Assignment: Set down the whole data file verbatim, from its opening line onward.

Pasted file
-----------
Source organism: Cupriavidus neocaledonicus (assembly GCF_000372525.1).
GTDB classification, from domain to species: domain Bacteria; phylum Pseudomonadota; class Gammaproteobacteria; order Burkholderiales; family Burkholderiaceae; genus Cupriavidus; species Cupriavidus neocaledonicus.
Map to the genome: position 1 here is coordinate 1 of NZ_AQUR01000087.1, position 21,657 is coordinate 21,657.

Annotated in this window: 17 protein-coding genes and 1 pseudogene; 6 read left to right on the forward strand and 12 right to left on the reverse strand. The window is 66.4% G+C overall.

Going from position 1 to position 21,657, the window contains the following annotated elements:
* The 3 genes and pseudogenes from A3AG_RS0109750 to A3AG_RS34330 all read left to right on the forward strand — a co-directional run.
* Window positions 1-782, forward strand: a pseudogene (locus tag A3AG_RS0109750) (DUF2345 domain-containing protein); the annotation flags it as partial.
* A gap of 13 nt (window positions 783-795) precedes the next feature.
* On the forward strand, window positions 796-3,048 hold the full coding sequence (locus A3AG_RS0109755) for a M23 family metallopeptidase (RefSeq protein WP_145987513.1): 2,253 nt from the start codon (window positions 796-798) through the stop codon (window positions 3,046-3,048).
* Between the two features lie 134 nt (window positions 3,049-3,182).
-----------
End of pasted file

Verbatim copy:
Source organism: Cupriavidus neocaledonicus (assembly GCF_000372525.1).
GTDB classification, from domain to species: domain Bacteria; phylum Pseudomonadota; class Gammaproteobacteria; order Burkholderiales; family Burkholderiaceae; genus Cupriavidus; species Cupriavidus neocaledonicus.
Map to the genome: position 1 here is coordinate 1 of NZ_AQUR01000087.1, position 21,657 is coordinate 21,657.

Annotated in this window: 17 protein-coding genes and 1 pseudogene; 6 read left to right on the forward strand and 12 right to left on the reverse strand. The window is 66.4% G+C overall.

Going from position 1 to position 21,657, the window contains the following annotated elements:
* The 3 genes and pseudogenes from A3AG_RS0109750 to A3AG_RS34330 all read left to right on the forward strand — a co-directional run.
* Window positions 1-782, forward strand: a pseudogene (locus tag A3AG_RS0109750) (DUF2345 domain-containing protein); the annotation flags it as partial.
* A gap of 13 nt (window positions 783-795) precedes the next feature.
* On the forward strand, window positions 796-3,048 hold the full coding sequence (locus A3AG_RS0109755) for a M23 family metallopeptidase (RefSeq protein WP_145987513.1): 2,253 nt from the start codon (window positions 796-798) through the stop codon (window positions 3,046-3,048).
* Between the two features lie 134 nt (window positions 3,049-3,182).